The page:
Mapping The State of Facial Recognition Around the World
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From public CCTV cameras to biometric identification systems in airports, facial recognition technology is now common in a growing number of places around the world.
In its most benign form, facial recognition technology is a convenient way to unlock your smartphone. At the state level though, facial recognition is a key component of mass surveillance, and it already touches half the global population on a regular basis.
Today’s visualizations from SurfShark classify 194 countries and regions based on the extent of surveillance.
|Facial Recognition Status||Total Countries|
|Approved, but not implemented||12|
|No evidence of use||68|
Click here to explore the full research methodology.
Let’s dive into the ways facial recognition technology is used across every region.
North America, Central America, and Caribbean
In the U.S., a 2016 study showed that already half of American adults were captured in some kind of facial recognition network. More recently, the Department of Homeland Security unveiled its “Biometric Exit” plan, which aims to use facial recognition technology on nearly all air travel passengers by 2023, to identify compliance with visa status.
Perhaps surprisingly, 59% of Americans are actually in favor of implementing facial recognition technology, considering it acceptable for use in law enforcement according to a Pew Research survey. Yet, some cities such as San Francisco have pushed to ban surveillance, citing a stand against its potential abuse by the government.
Facial recognition technology can potentially come in handy after a natural disaster. After Hurricane Dorian hit in late summer of 2019, the Bahamas launched a blockchain-based missing persons database “FindMeBahamas” to identify thousands of displaced people.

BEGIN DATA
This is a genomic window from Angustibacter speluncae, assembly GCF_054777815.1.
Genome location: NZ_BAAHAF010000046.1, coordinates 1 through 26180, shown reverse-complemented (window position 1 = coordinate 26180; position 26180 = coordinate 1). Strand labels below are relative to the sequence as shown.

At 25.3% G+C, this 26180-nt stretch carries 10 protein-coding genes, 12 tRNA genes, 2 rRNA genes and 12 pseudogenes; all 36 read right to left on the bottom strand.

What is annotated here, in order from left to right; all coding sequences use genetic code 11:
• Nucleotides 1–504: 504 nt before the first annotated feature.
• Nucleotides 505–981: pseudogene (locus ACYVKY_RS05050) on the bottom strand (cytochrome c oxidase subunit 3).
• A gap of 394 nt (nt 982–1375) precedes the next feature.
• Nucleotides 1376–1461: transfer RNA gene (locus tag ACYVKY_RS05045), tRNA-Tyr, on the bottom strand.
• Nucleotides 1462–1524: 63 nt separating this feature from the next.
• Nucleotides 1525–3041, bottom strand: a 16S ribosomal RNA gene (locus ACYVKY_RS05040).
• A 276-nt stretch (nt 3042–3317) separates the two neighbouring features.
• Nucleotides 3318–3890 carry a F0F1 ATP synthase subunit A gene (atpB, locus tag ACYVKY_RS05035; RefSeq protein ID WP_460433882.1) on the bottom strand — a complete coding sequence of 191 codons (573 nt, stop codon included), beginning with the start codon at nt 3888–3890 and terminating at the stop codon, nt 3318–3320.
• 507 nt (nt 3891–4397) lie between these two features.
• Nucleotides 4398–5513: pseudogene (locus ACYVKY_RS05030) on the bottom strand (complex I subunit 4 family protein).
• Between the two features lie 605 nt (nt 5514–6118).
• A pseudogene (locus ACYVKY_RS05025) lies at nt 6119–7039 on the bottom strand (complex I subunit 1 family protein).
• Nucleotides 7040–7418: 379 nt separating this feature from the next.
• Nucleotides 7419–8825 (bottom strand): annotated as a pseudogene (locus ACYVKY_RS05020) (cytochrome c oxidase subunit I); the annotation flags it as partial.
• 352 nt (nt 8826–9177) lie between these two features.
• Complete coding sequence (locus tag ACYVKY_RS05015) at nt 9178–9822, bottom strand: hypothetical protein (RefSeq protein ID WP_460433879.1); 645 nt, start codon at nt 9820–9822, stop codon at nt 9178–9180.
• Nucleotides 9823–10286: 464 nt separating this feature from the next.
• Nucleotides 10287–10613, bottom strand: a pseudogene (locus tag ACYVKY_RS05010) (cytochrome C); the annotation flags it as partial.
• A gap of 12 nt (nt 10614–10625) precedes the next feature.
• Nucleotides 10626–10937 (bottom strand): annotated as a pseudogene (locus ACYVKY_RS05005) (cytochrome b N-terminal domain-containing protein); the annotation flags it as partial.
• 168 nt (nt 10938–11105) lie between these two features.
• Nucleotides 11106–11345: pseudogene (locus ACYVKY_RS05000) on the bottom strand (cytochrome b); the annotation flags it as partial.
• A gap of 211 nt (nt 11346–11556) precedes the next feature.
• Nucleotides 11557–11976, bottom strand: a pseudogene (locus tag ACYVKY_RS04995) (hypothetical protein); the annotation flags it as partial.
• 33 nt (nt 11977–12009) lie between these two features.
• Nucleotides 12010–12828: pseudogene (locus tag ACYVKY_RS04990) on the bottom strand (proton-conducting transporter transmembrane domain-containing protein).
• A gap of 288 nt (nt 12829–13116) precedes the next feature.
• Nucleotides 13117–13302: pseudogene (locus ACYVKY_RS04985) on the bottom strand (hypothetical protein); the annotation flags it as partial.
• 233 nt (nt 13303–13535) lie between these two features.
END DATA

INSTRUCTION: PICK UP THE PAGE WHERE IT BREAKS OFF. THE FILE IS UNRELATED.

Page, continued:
The majority of facial recognition technology in South America is aimed at cracking down on crime. In fact, it worked in Brazil to capture Interpol’s second-most wanted criminal.
Home to over 209 million, Brazil soon plans to create a biometric database of its citizens. However, some are nervous that this could also serve as a means to prevent dissent against the current political order.
Belgium and Luxembourg are two of only three governments in the world to officially oppose the use of facial recognition technology.
Further, 80% of Europeans are not keen on sharing facial data with authorities. Despite such negative sentiment, it’s still in use across 26 European countries to date.
The EU has been a haven for unlawful biometric experimentation and surveillance.
—European Digital Rights (EDRi)
In Russia, authorities have relied on facial recognition technology to check for breaches of quarantine rules by potential COVID-19 carriers. In Moscow alone, there are reportedly over 100,000 facial recognition enabled cameras in operation.
Middle East and Central Asia
Facial recognition technology is widespread in this region, notably for military purposes.
In Turkey, 30 domestically-developed kamikaze drones will use AI and facial recognition for border security. Similarly, Israel has a close eye on Palestinian citizens across 27 West Bank checkpoints.
In other parts of the region, police in the UAE have purchased discreet smart glasses that can be used to scan crowds, where positive matches show up on an embedded lens display. Over in Kazakhstan, facial recognition technology could replace public transportation passes entirely.
East Asia and Oceania
In the COVID-19 battle, contact tracing through biometric identification became a common tool to slow the infection rates in countries such as China, South Korea, Taiwan, and Singapore. In some instances, this included the use of facial recognition technology to monitor temperatures as well as spot those without a mask.